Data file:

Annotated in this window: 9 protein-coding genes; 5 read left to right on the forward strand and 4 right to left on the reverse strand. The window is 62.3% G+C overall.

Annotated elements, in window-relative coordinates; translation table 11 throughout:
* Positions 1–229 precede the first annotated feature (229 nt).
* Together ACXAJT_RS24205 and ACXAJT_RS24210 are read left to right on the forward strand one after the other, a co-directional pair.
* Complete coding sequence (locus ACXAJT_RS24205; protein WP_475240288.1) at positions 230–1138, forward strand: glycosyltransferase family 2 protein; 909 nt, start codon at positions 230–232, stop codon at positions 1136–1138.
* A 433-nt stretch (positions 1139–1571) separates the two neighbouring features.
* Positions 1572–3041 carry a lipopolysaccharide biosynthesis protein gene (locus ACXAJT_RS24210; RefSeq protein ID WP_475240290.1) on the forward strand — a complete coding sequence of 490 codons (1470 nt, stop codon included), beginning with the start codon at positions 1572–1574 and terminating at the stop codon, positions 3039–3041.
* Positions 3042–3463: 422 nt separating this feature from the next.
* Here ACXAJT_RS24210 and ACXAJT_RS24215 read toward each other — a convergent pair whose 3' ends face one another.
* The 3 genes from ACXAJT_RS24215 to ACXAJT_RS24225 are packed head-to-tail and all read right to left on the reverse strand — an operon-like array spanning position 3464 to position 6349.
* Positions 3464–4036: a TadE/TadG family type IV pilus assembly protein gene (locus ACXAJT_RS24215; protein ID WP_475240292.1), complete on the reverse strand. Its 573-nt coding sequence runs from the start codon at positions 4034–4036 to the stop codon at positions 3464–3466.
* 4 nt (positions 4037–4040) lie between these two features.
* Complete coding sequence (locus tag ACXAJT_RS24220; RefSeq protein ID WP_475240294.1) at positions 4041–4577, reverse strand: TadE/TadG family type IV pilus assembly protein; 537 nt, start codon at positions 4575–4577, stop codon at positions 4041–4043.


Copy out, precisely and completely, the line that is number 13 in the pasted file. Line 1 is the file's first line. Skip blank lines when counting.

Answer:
* Complete coding sequence (locus tag ACXAJT_RS24220; RefSeq protein ID WP_475240294.1) at positions 4041–4577, reverse strand: TadE/TadG family type IV pilus assembly protein; 537 nt, start codon at positions 4575–4577, stop codon at positions 4041–4043.